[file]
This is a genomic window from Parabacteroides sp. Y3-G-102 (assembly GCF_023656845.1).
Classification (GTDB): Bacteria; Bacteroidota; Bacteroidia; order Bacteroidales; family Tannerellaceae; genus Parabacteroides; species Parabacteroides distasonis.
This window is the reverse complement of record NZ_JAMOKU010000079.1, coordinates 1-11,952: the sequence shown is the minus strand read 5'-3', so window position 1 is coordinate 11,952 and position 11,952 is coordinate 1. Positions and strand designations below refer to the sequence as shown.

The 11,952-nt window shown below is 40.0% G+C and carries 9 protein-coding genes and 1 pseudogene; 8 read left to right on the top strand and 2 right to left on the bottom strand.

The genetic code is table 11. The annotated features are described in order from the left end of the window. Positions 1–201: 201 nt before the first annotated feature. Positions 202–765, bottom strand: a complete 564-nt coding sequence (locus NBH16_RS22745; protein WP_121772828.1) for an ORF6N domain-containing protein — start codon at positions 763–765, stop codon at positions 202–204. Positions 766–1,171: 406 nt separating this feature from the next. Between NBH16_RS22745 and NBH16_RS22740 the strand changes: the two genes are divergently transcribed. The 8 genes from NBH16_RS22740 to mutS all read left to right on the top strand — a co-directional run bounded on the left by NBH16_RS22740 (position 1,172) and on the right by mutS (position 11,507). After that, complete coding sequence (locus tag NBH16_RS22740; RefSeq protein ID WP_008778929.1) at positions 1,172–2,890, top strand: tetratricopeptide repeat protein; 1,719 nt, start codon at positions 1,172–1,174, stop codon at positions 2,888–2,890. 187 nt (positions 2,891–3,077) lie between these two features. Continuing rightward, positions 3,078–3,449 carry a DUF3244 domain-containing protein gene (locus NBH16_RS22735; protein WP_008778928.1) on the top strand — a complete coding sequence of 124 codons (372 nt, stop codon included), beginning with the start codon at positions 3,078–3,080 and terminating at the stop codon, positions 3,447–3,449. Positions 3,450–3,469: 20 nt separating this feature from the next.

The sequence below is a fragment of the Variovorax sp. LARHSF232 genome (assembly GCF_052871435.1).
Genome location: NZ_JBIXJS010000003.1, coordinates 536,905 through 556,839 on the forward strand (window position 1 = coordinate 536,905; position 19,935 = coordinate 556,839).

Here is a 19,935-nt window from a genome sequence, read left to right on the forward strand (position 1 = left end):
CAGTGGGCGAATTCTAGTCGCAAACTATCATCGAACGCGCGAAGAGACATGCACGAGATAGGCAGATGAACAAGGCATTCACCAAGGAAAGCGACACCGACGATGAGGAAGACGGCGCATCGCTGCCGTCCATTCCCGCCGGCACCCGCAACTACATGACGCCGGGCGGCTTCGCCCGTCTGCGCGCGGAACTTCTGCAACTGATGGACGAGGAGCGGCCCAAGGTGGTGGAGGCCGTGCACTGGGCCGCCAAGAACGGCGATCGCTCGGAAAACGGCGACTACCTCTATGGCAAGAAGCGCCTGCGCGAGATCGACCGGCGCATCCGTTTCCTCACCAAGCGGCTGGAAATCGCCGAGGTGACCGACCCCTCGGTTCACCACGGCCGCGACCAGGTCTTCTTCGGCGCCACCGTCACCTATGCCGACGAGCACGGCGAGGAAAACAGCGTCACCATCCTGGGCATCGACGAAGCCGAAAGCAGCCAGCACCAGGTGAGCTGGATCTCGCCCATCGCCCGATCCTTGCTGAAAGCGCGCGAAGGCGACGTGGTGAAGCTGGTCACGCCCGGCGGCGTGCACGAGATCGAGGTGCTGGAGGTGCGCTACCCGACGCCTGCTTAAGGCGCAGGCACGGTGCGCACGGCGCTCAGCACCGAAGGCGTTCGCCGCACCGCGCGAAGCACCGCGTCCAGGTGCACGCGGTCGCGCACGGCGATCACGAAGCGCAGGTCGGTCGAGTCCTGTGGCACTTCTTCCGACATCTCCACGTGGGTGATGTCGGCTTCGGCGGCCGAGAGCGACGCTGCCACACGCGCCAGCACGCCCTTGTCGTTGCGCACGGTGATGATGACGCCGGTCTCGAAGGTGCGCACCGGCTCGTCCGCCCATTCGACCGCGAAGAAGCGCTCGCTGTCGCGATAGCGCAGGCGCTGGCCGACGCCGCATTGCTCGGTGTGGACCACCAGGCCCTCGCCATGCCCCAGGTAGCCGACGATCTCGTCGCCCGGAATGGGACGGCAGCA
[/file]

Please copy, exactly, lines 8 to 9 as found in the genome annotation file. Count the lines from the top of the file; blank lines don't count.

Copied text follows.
Here is a 19,935-nt window from a genome sequence, read left to right on the forward strand (position 1 = left end):
CAGTGGGCGAATTCTAGTCGCAAACTATCATCGAACGCGCGAAGAGACATGCACGAGATAGGCAGATGAACAAGGCATTCACCAAGGAAAGCGACACCGACGATGAGGAAGACGGCGCATCGCTGCCGTCCATTCCCGCCGGCACCCGCAACTACATGACGCCGGGCGGCTTCGCCCGTCTGCGCGCGGAACTTCTGCAACTGATGGACGAGGAGCGGCCCAAGGTGGTGGAGGCCGTGCACTGGGCCGCCAAGAACGGCGATCGCTCGGAAAACGGCGACTACCTCTATGGCAAGAAGCGCCTGCGCGAGATCGACCGGCGCATCCGTTTCCTCACCAAGCGGCTGGAAATCGCCGAGGTGACCGACCCCTCGGTTCACCACGGCCGCGACCAGGTCTTCTTCGGCGCCACCGTCACCTATGCCGACGAGCACGGCGAGGAAAACAGCGTCACCATCCTGGGCATCGACGAAGCCGAAAGCAGCCAGCACCAGGTGAGCTGGATCTCGCCCATCGCCCGATCCTTGCTGAAAGCGCGCGAAGGCGACGTGGTGAAGCTGGTCACGCCCGGCGGCGTGCACGAGATCGAGGTGCTGGAGGTGCGCTACCCGACGCCTGCTTAAGGCGCAGGCACGGTGCGCACGGCGCTCAGCACCGAAGGCGTTCGCCGCACCGCGCGAAGCACCGCGTCCAGGTGCACGCGGTCGCGCACGGCGATCACGAAGCGCAGGTCGGTCGAGTCCTGTGGCACTTCTTCCGACATCTCCACGTGGGTGATGTCGGCTTCGGCGGCCGAGAGCGACGCTGCCACACGCGCCAGCACGCCCTTGTCGTTGCGCACGGTGATGATGACGCCGGTCTCGAAGGTGCGCACCGGCTCGTCCGCCCATTCGACCGCGAAGAAGCGCTCGCTGTCGCGATAGCGCAGGCGCTGGCCGACGCCGCATTGCTCGGTGTGGACCACCAGGCCCTCGCCATGCCCCAGGTAGCCGACGATCTCGTCGCCCGGAATGGGACGGCAGCA